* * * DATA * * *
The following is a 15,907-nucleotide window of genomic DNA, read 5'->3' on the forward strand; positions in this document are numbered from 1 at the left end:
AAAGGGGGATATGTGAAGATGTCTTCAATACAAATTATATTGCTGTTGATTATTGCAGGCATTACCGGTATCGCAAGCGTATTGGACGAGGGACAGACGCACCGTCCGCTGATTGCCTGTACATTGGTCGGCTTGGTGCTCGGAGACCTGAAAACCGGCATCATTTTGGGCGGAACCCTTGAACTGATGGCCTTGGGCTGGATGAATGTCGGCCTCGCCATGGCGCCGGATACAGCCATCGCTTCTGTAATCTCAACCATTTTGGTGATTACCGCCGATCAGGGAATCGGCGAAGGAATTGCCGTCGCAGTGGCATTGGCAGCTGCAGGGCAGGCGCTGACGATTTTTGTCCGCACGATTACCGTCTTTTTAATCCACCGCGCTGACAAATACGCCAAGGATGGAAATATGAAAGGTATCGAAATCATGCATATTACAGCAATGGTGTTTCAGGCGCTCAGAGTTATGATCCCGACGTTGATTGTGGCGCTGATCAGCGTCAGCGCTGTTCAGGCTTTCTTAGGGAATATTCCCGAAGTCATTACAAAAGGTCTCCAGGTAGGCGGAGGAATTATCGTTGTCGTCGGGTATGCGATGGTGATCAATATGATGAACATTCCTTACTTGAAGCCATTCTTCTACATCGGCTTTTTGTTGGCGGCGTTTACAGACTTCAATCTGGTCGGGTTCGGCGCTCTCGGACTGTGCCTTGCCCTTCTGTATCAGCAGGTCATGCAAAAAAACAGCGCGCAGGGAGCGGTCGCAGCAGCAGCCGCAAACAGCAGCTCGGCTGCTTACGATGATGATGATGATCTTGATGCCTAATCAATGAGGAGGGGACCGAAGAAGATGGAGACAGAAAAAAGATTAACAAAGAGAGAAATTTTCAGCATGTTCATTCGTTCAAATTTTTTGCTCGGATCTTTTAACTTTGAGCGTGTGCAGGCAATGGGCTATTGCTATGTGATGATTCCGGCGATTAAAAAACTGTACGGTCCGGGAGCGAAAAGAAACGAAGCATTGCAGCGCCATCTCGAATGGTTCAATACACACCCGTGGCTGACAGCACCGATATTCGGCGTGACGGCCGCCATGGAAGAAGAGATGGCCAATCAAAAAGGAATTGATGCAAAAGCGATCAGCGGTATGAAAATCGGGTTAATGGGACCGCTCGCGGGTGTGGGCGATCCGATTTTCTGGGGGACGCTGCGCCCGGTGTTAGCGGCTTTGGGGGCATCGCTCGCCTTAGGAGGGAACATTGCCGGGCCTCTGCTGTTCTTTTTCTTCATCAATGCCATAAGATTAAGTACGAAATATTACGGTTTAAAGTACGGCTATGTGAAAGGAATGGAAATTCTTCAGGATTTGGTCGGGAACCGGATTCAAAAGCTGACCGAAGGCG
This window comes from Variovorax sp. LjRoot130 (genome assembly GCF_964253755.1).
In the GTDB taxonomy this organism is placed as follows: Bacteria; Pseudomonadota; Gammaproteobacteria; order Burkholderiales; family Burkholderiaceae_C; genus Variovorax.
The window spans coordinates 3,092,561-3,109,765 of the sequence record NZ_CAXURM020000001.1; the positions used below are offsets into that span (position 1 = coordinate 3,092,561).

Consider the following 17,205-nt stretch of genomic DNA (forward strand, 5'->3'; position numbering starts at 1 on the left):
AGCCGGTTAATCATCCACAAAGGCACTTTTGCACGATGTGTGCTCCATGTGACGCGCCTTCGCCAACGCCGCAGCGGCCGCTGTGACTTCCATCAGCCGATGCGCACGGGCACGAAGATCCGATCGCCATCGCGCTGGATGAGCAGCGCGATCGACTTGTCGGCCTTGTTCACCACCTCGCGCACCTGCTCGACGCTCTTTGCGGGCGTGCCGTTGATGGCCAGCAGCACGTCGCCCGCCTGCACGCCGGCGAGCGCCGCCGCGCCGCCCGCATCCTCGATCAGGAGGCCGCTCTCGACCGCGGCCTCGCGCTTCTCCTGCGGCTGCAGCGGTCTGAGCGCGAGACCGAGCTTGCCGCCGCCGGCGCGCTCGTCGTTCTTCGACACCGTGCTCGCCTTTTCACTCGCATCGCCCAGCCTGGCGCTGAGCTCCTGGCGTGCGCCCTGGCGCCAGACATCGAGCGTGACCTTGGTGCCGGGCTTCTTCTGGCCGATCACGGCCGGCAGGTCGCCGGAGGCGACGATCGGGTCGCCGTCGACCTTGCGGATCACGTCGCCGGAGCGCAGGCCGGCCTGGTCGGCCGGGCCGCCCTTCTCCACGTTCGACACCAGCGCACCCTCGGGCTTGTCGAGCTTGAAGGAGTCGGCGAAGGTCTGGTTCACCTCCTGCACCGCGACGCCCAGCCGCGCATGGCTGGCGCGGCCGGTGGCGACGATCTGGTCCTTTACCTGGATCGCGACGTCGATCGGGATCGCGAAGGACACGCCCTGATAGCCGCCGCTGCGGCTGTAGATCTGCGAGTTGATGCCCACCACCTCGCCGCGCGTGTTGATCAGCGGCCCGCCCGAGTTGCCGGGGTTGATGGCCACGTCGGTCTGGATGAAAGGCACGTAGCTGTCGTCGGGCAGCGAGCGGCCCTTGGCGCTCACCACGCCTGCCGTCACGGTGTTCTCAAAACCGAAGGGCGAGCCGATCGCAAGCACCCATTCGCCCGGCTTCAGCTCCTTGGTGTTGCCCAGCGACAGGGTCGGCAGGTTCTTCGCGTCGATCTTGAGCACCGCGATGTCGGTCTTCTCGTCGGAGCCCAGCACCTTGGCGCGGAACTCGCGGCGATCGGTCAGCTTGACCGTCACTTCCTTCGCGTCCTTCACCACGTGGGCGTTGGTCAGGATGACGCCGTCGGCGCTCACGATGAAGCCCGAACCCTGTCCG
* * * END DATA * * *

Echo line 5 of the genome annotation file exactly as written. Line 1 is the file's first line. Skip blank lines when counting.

The window spans coordinates 3,092,561-3,109,765 of the sequence record NZ_CAXURM020000001.1; the positions used below are offsets into that span (position 1 = coordinate 3,092,561).